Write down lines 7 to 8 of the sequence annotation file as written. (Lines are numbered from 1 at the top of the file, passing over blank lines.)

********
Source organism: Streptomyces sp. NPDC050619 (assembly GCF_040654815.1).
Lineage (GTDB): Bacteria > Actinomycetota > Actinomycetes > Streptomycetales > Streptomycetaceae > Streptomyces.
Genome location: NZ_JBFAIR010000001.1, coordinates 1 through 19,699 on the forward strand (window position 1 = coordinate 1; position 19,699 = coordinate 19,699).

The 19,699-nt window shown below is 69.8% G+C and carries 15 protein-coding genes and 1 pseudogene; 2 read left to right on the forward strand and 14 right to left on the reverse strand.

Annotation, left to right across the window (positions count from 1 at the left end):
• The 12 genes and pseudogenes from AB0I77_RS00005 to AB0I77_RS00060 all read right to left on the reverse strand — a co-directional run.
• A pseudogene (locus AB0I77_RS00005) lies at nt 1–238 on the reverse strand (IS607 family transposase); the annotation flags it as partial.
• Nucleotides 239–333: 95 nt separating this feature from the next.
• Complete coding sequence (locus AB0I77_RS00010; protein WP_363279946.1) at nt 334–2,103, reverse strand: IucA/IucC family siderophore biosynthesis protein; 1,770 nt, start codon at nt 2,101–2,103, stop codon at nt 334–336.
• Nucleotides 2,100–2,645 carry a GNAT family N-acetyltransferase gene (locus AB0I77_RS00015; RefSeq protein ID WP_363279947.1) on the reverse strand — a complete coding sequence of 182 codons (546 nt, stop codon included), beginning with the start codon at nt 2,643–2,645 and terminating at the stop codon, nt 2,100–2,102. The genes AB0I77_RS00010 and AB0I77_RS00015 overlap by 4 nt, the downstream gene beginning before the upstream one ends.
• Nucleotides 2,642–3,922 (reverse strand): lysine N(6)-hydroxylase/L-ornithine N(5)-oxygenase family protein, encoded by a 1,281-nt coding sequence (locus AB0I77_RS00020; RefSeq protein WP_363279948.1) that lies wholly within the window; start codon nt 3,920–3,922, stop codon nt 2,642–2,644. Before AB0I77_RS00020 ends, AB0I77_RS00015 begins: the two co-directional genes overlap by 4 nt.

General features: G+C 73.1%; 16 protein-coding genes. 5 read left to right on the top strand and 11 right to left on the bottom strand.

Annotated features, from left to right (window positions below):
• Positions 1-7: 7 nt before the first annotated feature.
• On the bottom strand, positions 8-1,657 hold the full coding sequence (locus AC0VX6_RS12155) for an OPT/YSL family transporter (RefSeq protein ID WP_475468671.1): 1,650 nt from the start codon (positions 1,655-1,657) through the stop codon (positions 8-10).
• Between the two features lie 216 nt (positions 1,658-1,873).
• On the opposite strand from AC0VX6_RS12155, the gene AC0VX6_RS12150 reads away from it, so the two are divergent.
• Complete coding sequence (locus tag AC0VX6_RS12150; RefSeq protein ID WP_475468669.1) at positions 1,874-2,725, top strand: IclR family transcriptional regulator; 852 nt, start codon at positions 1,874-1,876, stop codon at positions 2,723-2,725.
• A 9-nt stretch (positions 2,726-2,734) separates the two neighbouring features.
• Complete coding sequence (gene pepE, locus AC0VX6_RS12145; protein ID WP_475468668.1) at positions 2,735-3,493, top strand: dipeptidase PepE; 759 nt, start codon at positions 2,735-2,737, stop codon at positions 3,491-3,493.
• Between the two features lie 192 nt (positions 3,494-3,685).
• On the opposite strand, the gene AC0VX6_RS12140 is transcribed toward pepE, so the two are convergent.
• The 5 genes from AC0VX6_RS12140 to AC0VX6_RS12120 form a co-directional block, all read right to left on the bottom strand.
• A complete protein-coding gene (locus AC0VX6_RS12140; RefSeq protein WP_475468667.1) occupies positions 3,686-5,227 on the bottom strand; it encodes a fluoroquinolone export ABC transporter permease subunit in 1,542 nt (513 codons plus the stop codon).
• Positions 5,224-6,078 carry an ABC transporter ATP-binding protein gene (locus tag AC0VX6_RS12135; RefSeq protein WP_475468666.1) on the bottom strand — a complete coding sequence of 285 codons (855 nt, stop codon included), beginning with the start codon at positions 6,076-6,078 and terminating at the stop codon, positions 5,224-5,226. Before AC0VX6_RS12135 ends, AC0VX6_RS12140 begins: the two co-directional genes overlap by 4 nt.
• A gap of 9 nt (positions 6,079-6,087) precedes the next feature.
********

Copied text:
• A pseudogene (locus AB0I77_RS00005) lies at nt 1–238 on the reverse strand (IS607 family transposase); the annotation flags it as partial.
• Nucleotides 239–333: 95 nt separating this feature from the next.